Presentation on theme: "Objectives Explain how the ozone layer shields the Earth from much of the sun’s harmful radiation. Explain how chlorofluorocarbons damage the ozone layer."— Presentation transcript:
Objectives Explain how the ozone layer shields the Earth from much of the sun’s harmful radiation. Explain how chlorofluorocarbons damage the ozone layer. Explain the process by which the ozone hole forms. Describe the damaging effects of ultraviolet radiation. Explain why the threat to the ozone layer is still continuing today.
The Ozone Shield The ozone layer is the layer of the atmosphere at an altitude of 15 to 40 km in which ozone absorbs ultraviolet solar radiation. Ozone is a molecule made of three oxygen atoms. UV light is harmful to organisms because it can damage the genetic material in living cells. By shielding the Earth’s surface from most of the sun’s UV light, the ozone in the stratosphere acts like a sunscreen for the Earth’s inhabitants.
Chlorofluorocarbons (CFCs) are hydrocarbons in which some or all of the hydrogen atoms are replaced by chlorine and fluorine. They are used in coolants for refrigerators and air conditioners and in cleaning solvents. They were also used as a propellant in spray cans of everyday products such as deodorants, insecticides, and paint. Their use is now restricted because they destroy ozone molecules in the stratosphere. Chemicals That Cause Ozone Depletion
At the Earth’s surface, CFCs are chemically stable. They do not combine with other chemicals or break down into other substances. But, CFC molecules break apart high in the stratosphere, where UV radiation is absorbed. Once CFC molecules break apart, parts of the CFC molecules destroy the protective ozone. Chemicals That Cause Ozone Depletion
Each CFC molecule contains from one to four chlorine atoms, and scientists have estimated that a single chlorine atom in the CFC structure can destroy 100,000 ozone molecule. Chemicals That Cause Ozone Depletion
The Ozone Hole In 1985, studies by scientists working in Antarctica revealed that the ozone layer above the South Pole had thinned by 50 to 98 percent. The ozone hole is a thinning of stratospheric ozone that occurs over the poles during the spring.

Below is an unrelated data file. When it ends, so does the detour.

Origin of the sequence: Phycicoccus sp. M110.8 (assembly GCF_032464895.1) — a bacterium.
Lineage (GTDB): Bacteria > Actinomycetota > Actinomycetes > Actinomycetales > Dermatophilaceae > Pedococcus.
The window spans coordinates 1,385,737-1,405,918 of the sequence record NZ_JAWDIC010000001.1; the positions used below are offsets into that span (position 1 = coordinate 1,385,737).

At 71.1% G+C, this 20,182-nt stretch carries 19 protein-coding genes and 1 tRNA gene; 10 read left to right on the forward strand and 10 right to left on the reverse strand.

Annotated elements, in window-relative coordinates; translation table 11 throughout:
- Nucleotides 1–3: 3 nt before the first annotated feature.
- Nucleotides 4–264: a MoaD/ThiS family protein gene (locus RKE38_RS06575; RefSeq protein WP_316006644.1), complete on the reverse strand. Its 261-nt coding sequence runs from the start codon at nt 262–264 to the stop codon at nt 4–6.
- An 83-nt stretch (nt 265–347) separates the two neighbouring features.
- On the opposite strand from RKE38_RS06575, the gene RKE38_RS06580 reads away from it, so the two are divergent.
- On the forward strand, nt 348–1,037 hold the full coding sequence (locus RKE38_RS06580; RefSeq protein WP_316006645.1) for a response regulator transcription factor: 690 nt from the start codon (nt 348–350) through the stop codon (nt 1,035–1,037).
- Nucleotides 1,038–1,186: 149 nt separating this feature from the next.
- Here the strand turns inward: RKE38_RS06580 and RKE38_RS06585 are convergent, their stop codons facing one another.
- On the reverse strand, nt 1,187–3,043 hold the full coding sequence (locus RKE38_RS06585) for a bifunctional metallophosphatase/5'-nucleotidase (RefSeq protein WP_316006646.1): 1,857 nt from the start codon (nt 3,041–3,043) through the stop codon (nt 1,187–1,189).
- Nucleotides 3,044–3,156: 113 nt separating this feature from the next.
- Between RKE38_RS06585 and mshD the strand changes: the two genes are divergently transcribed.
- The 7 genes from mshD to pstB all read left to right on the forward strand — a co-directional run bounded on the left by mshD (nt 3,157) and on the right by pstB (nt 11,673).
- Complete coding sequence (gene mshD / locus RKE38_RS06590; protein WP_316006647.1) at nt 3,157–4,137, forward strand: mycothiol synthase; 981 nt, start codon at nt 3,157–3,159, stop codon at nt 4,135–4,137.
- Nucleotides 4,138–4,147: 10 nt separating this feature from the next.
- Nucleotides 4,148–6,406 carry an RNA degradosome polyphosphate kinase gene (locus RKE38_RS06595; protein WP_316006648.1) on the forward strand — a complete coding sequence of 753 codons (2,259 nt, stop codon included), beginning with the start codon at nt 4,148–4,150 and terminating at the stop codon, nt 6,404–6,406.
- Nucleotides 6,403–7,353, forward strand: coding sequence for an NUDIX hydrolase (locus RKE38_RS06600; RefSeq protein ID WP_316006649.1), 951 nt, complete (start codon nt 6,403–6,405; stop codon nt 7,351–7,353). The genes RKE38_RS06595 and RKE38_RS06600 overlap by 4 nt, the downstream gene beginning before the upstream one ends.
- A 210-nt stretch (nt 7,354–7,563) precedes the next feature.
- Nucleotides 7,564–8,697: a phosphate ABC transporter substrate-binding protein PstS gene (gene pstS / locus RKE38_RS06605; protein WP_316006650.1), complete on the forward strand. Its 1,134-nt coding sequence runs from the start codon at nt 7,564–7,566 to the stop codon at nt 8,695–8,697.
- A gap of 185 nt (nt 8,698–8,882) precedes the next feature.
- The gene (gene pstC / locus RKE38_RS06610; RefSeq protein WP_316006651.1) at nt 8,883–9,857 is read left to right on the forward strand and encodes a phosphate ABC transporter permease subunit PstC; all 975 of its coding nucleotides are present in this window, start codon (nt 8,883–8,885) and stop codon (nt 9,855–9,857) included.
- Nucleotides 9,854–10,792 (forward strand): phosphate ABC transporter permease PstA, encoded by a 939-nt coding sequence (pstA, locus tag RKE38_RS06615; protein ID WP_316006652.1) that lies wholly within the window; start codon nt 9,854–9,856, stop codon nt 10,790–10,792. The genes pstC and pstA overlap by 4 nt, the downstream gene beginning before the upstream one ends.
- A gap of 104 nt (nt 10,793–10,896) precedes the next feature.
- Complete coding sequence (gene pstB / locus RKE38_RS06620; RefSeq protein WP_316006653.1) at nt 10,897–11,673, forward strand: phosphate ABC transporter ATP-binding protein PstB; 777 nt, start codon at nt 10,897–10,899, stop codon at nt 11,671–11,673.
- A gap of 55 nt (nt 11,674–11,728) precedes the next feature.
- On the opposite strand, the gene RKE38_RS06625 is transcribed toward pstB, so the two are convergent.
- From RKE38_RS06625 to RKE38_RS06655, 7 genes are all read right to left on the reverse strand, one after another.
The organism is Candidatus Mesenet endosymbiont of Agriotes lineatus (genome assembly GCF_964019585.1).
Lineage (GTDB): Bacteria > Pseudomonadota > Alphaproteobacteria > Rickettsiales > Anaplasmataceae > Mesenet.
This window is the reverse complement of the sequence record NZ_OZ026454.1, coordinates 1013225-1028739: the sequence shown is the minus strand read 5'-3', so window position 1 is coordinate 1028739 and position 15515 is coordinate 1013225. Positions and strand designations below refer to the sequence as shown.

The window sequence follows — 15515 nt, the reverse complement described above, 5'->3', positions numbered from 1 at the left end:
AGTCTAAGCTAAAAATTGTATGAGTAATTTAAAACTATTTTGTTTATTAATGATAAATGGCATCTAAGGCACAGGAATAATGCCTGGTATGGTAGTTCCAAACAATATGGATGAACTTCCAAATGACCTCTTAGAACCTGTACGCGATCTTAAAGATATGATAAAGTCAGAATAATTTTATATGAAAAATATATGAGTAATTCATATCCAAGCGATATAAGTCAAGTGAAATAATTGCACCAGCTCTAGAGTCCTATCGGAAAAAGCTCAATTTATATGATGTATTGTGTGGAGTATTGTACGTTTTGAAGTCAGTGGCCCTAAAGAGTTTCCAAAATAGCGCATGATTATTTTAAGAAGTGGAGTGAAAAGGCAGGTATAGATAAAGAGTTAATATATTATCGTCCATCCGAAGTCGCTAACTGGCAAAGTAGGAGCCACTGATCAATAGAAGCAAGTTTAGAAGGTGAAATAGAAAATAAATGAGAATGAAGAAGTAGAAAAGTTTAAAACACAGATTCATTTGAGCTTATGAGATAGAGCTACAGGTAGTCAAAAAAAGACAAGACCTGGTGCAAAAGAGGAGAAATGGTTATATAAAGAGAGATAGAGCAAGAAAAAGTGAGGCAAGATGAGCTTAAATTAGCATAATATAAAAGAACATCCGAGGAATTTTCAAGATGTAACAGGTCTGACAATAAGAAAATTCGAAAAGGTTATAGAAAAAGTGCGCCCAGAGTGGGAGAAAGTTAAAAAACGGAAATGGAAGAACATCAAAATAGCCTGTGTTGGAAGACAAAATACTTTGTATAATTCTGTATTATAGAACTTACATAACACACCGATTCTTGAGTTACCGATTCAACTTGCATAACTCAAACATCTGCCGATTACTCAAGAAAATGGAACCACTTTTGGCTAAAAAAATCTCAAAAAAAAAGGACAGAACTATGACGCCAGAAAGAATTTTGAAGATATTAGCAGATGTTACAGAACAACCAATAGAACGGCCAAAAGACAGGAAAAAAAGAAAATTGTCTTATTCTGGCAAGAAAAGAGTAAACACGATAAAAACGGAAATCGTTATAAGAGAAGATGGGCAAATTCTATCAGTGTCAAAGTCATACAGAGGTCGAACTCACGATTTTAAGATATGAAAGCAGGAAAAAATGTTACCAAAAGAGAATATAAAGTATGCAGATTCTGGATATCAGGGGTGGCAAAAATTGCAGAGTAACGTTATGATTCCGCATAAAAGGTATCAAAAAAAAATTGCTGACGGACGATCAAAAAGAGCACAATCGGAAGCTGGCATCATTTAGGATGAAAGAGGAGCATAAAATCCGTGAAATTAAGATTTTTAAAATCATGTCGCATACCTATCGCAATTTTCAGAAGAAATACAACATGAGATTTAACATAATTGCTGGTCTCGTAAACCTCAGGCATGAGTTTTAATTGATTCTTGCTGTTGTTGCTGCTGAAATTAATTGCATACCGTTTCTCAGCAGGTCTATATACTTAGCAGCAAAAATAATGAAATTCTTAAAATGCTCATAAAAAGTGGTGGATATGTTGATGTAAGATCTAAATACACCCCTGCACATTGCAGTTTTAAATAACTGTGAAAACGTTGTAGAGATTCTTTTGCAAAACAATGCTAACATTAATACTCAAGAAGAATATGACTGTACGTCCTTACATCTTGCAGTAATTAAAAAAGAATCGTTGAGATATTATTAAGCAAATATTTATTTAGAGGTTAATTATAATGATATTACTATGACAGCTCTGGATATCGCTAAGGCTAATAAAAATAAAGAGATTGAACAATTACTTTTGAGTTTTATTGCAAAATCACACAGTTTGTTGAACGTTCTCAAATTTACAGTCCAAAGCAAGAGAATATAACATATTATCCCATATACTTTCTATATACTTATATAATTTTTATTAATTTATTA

The Ozone Hole Although the concentration of ozone fluctuated during the year, the data showed a growing hole. Ozone levels over the Arctic have decreased as well. In March 1997, ozone levels over part of Canada were 45 percent below normal.
The Ozone Hole
Effects of Ozone Thinning on Humans As the amount of ozone in the stratosphere decreases, more UV light is able to pass through the atmosphere and reach Earth’s surface. UV light is dangerous to living things because it damages DNA, the genetic material that contains the information that determines inherited characteristics. Exposure to UV light makes the body more susceptible to skin cancer, and may cause other damaging effects to the human body.
Effects of Ozone Thinning on Animals and Plants High levels of UV light can kill single-celled organisms called phytoplankton that live near the surface of he ocean. The loss of phytoplankton could disrupt ocean food chains and reduce fish harvests. In addition, a reduction in the number of phytoplankton would cause an increase in the amount of carbon dioxide in the atmosphere.
Effects of Ozone Thinning on Animals and Plants UV light at natural levels kills many eggs of some species by damaging unprotected DNA. In fact, ecologists often use the health of amphibian populations as an indicator of environmental change due to the environmental sensitivity of these creatures. UV light can damage plants by interfering with photosynthesis. This damage can lower crop yields
Effects of Ozone Thinning of Animals and Plants
Protecting the Ozone Layer In 1987, a group of nations made an agreement, called the Montreal Protocol, to sharply limit their production of CFCs. At a second conference in Copenhagen, Denmark in 1992, developed countries agreed to eliminate most CFCs by The United States pledged to ban all substances that pose a significant danger to the ozone layer by the year 2000.
Protecting the Ozone After developed countries banned most uses of CFCs, chemical companies developed CFC replacements. Aerosol cans no longer uses CFCs as propellants, and air conditioners are becoming CFC free. Because many countries were involved and decided to control CFCs, many people consider ozone protection an international environmental success story.
Protecting the Ozone Layer However, the battle to protect the ozone layer is not over. CFC molecules remain active in the stratosphere for 60 to 120 years. CFCs released 30 years ago are still destroying ozone today, so it will be many years before the ozone layer completely recovers.